The San Jose Sharks joined the NHL 25 years ago and won a combined 28 games in their first two seasons. The Ottawa Senators arrived a year later and won 24 games over their first two years. The Tampa Bay Lightning, Anaheim Ducks, Atlanta Thrashers, Columbus Blue Jackets, Minnesota Wild, Nashville Predators… each of those franchises wobbled out of the womb like a baby calf. The 1993-94 Florida Panthers set the gold standard of modern expansion club respectability, and even they didn’t finish .500, going 33-34-17. None of those teams made the post-season in its first two tries.
It thus stands to reason Vegas, a market already inviting some skepticism of its ability to fill an NHL arena long term, is in trouble. History suggests teams take years to build their youth crop and field competitive clubs. If the Vegas fan base is as fickle as some perceive it to be, that’s a deadly combination of lack of winning and lack of interest.
But Vegas has something going for it no franchise has before upon its inception: the salary cap. Vegas is the cap era’s first expansion team, and it will have advantages every other new NHL franchise has lacked.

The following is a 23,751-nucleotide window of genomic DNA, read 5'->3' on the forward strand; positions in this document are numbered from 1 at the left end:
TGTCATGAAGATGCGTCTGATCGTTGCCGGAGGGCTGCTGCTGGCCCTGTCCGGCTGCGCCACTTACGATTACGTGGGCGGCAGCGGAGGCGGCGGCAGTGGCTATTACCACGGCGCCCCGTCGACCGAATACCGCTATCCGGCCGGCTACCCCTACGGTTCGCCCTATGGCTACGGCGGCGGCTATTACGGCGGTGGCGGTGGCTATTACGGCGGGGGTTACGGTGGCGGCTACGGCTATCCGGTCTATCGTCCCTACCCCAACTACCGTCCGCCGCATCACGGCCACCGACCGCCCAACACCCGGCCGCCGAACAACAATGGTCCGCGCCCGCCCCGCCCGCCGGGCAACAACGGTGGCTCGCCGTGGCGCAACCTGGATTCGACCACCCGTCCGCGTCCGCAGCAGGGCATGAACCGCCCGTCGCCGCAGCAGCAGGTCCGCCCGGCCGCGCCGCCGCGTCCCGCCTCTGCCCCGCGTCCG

Draft day has usurped trade deadline day and free agent day as the NHL’s most exciting off-ice event, and it’s not because of the drafting. The last weekend in June has become a lightning rod for blockbuster trades because, unlike at the trade deadline, almost every franchise is a theoretical suitor for any available player. The market doesn’t necessarily split between buyers and sellers. Every team has winning in mind, albeit some make moves for the short term and some trade for long-term assets.
Last June gave us the jaw-dropping Dougie Hamilton deal on draft day, and that was just the beginning. Milan Lucic, Martin Jones, Ryan O’Reilly and Carl Hagelin, among many others, also changed teams over the weekend. Phil Kessel, Patrick Sharp and Brandon Saad followed days later.
It’s a virtual guarantee some marquee names move next week in Buffalo, with all 30 GMs scurrying around the First Niagara Center’s floor. Who are the top 10 draft-day trade candidates? Ponder these players, ranked from least to most likely.
The long road to the Stanley Cup final is finally over and depending on your outlook, the two teams playing are either very surprising or exactly what you expected.
From the East we’ve got the Pittsburgh Penguins, a team with a sketchy D-corps and – at the start of the playoffs – an injured starting goalie. A team that has disappointed a few times in past playoff seasons despite their talent.
From the West we’ve got the San Jose Sharks, a team not many would believe could actually go far in the playoffs without actually seeing it for themselves first. A team that has choked year after year.
I can see why some people would be surprised.